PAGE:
UK/August 18, 2020/By: Heather Rivers/ Source: https://www.woodstocksentinelreview.com
Almost 100,000 London-area students will return to the classroom Sept. 8. This week both the Thames Valley District and London District Catholic school boards unveiled their detailed back-to-school plans. Here’s how the public board’s top official Mark Fisher and Catholic director Linda Staudt think they can succeed.
Do you feel confident with this new plan? Why?
M.F.: “Yes. We have consulted extensively with local health units and the Education Ministry. We know it’s impossible to eliminate all risk, but we believe in the importance of starting school in September for both mental and academic well-being.”
L.S.: “We do. In our community and province the numbers of (coronavirus) are decreasing. The health officials have been pretty clear that is your best front line. If it isn’t in the community, then it’s not going to get into the schools.”
Can you clarify what will happen if a child shows symptoms of COVID-19?
M.F: “If at school they display symptoms, they will go into an isolation room and their parents contacted immediately and go in for testing. If they test positive, they will be quarantined for 14 days. Even if they test negative, they will have to wait 24 hours until they are symptom-free.”
L.S.: “We have a pretty strict protocol. There are isolation areas and we are immediately calling the parent so that the student can leave. We also have access to nurses, if that should happen.”
What about grave concerns over larger classes in elementary schools? How many kids will be in each classroom and how will social distancing be enforced?
M.F.: “We’ve been directed by the Education Ministry to open in a full conventional model. Roughly 10 per cent (of parents) will elect for full distancing learning, so that will reduce class sizes. We’re doing our best within the budget limitations that we have. We know smaller class sizes are more effective. We have a ton of other strategies to keep kids safe.”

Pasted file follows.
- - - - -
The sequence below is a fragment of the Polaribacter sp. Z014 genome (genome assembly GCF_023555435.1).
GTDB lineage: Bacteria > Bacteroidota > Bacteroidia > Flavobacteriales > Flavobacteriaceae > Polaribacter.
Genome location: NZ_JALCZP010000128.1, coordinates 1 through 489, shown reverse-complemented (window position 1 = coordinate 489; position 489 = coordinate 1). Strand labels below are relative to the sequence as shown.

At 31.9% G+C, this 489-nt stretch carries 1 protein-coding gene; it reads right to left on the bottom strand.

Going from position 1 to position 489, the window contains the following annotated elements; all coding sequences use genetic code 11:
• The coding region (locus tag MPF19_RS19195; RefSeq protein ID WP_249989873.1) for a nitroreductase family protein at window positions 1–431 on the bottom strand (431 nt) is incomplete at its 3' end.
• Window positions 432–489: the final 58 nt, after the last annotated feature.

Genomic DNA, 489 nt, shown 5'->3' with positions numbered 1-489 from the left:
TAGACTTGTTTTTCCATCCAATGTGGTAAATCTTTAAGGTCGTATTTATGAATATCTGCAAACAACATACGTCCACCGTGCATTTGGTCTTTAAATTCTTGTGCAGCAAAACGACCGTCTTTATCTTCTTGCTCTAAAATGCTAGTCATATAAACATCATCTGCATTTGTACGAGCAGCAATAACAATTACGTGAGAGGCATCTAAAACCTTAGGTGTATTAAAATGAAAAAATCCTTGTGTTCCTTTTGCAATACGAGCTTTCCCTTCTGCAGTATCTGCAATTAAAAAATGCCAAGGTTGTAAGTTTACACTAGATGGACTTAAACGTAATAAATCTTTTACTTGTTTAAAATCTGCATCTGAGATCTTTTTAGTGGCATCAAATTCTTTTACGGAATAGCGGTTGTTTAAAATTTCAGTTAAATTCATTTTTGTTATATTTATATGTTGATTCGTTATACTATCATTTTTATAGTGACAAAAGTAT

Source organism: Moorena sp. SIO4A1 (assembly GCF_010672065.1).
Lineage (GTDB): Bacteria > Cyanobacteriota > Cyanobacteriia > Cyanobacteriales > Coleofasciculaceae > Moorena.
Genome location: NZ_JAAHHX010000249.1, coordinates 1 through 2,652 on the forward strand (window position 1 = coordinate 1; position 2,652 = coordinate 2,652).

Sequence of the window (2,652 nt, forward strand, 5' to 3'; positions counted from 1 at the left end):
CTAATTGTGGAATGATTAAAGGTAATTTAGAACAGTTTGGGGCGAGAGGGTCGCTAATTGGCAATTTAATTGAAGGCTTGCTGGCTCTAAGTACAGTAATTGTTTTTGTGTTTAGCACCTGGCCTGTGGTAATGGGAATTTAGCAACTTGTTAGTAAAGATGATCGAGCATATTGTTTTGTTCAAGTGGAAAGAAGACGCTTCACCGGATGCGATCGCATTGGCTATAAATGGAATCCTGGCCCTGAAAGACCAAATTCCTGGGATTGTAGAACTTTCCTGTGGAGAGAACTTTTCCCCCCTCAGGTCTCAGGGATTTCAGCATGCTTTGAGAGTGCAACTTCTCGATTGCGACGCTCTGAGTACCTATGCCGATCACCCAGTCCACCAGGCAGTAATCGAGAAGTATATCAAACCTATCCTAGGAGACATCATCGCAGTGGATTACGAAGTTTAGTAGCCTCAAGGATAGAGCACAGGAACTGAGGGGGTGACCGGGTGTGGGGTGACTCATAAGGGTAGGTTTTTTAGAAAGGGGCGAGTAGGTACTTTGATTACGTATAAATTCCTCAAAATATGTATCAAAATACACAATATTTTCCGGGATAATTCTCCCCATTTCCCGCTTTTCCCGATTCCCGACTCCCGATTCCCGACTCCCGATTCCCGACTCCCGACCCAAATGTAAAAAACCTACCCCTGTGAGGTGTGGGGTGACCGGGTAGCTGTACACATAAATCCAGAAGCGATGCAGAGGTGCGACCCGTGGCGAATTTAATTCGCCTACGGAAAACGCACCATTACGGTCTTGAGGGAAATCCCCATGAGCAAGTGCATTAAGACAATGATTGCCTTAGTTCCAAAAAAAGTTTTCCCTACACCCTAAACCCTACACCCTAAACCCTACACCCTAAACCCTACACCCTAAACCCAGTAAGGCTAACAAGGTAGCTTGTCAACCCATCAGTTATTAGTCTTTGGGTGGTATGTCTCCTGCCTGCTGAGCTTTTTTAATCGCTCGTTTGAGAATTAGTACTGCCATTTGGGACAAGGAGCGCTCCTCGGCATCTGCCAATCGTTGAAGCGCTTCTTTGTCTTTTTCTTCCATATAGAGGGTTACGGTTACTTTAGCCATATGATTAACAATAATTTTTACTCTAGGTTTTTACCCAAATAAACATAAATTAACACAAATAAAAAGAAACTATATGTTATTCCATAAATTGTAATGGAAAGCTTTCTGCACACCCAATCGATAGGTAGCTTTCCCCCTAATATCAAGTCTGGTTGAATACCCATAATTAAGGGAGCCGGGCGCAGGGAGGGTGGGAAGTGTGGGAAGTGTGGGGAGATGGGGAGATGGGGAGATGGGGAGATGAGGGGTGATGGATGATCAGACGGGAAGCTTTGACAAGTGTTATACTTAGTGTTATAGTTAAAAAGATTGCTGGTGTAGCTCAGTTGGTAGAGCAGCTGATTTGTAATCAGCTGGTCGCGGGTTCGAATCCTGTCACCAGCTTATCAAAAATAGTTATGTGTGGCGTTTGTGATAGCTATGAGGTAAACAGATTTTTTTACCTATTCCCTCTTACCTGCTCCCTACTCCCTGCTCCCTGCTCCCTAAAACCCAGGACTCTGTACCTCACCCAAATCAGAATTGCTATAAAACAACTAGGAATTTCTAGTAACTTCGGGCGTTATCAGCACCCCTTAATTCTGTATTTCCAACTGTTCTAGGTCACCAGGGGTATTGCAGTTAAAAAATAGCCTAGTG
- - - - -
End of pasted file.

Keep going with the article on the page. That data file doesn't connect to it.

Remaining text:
L.S.: “Classes could be up to high 20s in some of our schools. We are trying to maximize the distancing so the arrangement of the desks is being spread out. The two metres will be more difficult with the elementary, but combined with masking, it will mitigate that. With the added precaution of bubbling, it offsets the fact the classes are bigger.”
How will you incorporate masking, physical distancing and hand hygiene into your daily routines?
M.F: “We’re putting together training videos. Teachers are in the first week of September for extensive training. The first week of school will be all around new routines.”
LS.: “Signage and hand sanitizer will be everywhere. All staff as well as those students in Grades 4 and up will be wearing masks. Students won’t be congregating in halls or outside lockers and there won’t be school assemblies or school masses. In addition, extra furniture has been removed from classes and anything students bring to school in the morning will have to go home with them in the afternoon..”
For families who decide to educate their children remotely, will you supply them the technology and data they require?
M.F: “Yes. We have ordered thousands more devices, which we hope to deploy in the hands of students for the first week of school.”
LS.: “We will do the same as in the spring. Students who do not have the technology available to them, we lent out Chromebooks . . . In some remote areas in county, the internet was difficult. We were able to provide them iPhones that had a data plan on it.”
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